Just like Apple with their AppStore policies, which led to a huge fight with video game developer and publisher Epic Games, Google now lost a battle with the people making content for their platforms.
Google will pay $90 million to settle a class action lawsuit filed by Android developers, who complained that the company charged “exorbitant fees” for the products sold on Play Store.
Until last year, Google used to take a 30 percent cut from every sum an Android developer made selling their apps on Play Store.
Their lawsuit, filed in the US, also claimed that Google violated federal antitrust laws by not allowing them to use a third-party billing system. Just like in the case of Apple’s AppStore, any revenue from an app sold on their platform had to include a 30% commission to the platform holder, with no other payment methods accepted. A developer could not put their app on Play Store but use a third-party billing system to circumvent Google’s fees.
To settle the suit filed in the US District Court for the Northern District of California, the company settled out of court and it will pay $90 million to the developers who filed it. The sum would be split between 48,000 Android developers, with compensation starting at $250 and going over $200,000 in certain cases.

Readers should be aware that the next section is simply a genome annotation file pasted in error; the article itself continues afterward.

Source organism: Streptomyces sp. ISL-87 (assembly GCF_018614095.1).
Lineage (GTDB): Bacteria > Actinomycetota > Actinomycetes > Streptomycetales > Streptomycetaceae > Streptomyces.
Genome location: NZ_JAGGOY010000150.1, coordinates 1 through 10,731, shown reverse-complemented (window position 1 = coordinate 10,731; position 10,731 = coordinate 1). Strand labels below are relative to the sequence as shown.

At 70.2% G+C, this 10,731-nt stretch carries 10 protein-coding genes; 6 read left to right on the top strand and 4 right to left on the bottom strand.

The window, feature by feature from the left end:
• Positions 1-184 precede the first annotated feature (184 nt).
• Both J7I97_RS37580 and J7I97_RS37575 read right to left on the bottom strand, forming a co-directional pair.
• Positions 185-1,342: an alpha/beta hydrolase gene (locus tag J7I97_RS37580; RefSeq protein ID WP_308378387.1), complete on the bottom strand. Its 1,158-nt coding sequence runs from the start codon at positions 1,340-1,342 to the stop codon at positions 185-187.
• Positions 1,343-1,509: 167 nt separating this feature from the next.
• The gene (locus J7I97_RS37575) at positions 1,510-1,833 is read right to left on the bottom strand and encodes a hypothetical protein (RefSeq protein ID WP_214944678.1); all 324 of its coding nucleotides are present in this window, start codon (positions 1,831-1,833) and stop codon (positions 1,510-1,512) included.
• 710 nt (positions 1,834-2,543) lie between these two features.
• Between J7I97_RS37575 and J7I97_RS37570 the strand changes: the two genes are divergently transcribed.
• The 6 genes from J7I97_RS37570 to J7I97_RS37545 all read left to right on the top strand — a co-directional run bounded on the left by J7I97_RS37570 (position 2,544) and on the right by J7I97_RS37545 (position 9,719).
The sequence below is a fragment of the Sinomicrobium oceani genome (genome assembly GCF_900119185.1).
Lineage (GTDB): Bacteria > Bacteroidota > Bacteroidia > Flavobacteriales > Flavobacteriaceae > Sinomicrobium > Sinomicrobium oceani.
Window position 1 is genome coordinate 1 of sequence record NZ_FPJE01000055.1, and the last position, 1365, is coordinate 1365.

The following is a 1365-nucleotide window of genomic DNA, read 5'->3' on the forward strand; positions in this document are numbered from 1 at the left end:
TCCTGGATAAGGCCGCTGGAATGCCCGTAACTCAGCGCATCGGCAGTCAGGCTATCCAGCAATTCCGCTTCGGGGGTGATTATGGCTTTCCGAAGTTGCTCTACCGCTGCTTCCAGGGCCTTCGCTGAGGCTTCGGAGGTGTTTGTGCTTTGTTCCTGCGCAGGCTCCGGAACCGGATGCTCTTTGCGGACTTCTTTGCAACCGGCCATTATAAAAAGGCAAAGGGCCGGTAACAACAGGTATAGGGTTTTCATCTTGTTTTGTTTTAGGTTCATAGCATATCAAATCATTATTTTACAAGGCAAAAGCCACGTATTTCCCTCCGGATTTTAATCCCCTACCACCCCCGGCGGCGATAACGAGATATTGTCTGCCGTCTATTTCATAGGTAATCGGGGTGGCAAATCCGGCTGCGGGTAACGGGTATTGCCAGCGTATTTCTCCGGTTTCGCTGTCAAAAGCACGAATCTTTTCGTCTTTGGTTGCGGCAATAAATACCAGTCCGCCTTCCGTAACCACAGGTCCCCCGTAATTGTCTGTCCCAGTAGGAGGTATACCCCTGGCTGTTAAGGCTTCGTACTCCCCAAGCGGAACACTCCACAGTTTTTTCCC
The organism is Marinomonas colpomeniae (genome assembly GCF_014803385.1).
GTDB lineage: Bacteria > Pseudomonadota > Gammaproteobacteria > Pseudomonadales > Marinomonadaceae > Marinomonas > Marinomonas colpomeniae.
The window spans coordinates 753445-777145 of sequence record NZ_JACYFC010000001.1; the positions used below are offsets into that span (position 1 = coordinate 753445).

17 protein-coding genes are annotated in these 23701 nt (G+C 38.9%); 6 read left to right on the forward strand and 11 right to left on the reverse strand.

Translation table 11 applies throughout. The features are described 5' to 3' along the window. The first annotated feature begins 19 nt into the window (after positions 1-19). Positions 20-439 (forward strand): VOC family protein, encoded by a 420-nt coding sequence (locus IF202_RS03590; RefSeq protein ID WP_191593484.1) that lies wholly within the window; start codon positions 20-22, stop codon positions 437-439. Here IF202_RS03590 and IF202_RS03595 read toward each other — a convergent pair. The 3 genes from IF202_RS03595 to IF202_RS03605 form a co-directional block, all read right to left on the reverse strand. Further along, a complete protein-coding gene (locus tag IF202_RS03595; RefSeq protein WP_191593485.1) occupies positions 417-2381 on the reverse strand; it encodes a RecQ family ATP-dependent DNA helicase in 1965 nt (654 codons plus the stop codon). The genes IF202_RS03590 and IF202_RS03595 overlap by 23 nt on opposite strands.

To avoid further lawsuits, Google has outlined a few key steps it will implement in developers’ favor.
“To continue to provide developers with a tiered pricing model, we’ll maintain Google’s 15% commission rate for the first $1 million in annual revenue earned from the Google Play Store for U.S. developers, which we implemented in 2021.
We’re revising our Developer Distribution Agreement to make it clear that developers can continue to use contact information obtained in-app to communicate with users out-of-app, including about subscription offers or lower-cost offerings on a rival app store or the developer’s website.
In new versions of Android, Google will maintain certain changes implemented in Android 12 that make it even easier for people to use other app stores on their devices, while being careful not to compromise the safety measures Android has in place.
To showcase independent and small startup developers building unique high-quality apps, we’re creating an “Indie Apps Corner” that will appear on the apps tab on the U.S. Google Play homepage and shine a spotlight on these developers,” the company said in a blog post.